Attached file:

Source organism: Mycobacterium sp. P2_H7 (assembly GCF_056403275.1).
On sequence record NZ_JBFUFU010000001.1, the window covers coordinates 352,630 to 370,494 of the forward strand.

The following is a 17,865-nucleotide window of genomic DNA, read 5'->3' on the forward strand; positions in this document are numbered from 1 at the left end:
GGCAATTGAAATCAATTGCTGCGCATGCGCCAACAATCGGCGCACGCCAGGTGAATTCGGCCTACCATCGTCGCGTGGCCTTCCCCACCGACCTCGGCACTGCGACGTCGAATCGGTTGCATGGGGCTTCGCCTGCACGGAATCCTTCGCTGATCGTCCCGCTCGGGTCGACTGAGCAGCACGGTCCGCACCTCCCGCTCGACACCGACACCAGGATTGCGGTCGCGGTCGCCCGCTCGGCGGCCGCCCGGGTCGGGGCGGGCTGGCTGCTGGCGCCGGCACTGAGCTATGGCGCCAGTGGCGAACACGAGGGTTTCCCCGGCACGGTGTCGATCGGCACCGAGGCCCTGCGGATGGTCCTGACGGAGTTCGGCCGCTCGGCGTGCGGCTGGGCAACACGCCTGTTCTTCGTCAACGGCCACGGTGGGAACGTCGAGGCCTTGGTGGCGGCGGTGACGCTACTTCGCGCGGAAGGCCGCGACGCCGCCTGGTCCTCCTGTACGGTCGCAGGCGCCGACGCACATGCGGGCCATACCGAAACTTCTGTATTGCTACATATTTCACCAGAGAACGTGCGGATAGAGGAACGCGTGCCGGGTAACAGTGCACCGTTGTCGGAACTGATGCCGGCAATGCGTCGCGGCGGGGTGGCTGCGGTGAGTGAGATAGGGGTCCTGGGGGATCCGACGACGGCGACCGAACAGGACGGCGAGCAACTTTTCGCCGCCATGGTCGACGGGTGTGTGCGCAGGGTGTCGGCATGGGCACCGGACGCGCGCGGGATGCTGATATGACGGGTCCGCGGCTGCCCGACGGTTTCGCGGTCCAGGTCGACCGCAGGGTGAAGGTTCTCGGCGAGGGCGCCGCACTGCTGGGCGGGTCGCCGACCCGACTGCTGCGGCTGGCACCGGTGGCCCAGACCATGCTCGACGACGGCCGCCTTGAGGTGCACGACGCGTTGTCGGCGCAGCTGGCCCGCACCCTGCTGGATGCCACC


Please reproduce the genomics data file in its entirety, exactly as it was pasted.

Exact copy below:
Source organism: Mycobacterium sp. P2_H7 (assembly GCF_056403275.1).
On sequence record NZ_JBFUFU010000001.1, the window covers coordinates 352,630 to 370,494 of the forward strand.

The following is a 17,865-nucleotide window of genomic DNA, read 5'->3' on the forward strand; positions in this document are numbered from 1 at the left end:
GGCAATTGAAATCAATTGCTGCGCATGCGCCAACAATCGGCGCACGCCAGGTGAATTCGGCCTACCATCGTCGCGTGGCCTTCCCCACCGACCTCGGCACTGCGACGTCGAATCGGTTGCATGGGGCTTCGCCTGCACGGAATCCTTCGCTGATCGTCCCGCTCGGGTCGACTGAGCAGCACGGTCCGCACCTCCCGCTCGACACCGACACCAGGATTGCGGTCGCGGTCGCCCGCTCGGCGGCCGCCCGGGTCGGGGCGGGCTGGCTGCTGGCGCCGGCACTGAGCTATGGCGCCAGTGGCGAACACGAGGGTTTCCCCGGCACGGTGTCGATCGGCACCGAGGCCCTGCGGATGGTCCTGACGGAGTTCGGCCGCTCGGCGTGCGGCTGGGCAACACGCCTGTTCTTCGTCAACGGCCACGGTGGGAACGTCGAGGCCTTGGTGGCGGCGGTGACGCTACTTCGCGCGGAAGGCCGCGACGCCGCCTGGTCCTCCTGTACGGTCGCAGGCGCCGACGCACATGCGGGCCATACCGAAACTTCTGTATTGCTACATATTTCACCAGAGAACGTGCGGATAGAGGAACGCGTGCCGGGTAACAGTGCACCGTTGTCGGAACTGATGCCGGCAATGCGTCGCGGCGGGGTGGCTGCGGTGAGTGAGATAGGGGTCCTGGGGGATCCGACGACGGCGACCGAACAGGACGGCGAGCAACTTTTCGCCGCCATGGTCGACGGGTGTGTGCGCAGGGTGTCGGCATGGGCACCGGACGCGCGCGGGATGCTGATATGACGGGTCCGCGGCTGCCCGACGGTTTCGCGGTCCAGGTCGACCGCAGGGTGAAGGTTCTCGGCGAGGGCGCCGCACTGCTGGGCGGGTCGCCGACCCGACTGCTGCGGCTGGCACCGGTGGCCCAGACCATGCTCGACGACGGCCGCCTTGAGGTGCACGACGCGTTGTCGGCGCAGCTGGCCCGCACCCTGCTGGATGCCACC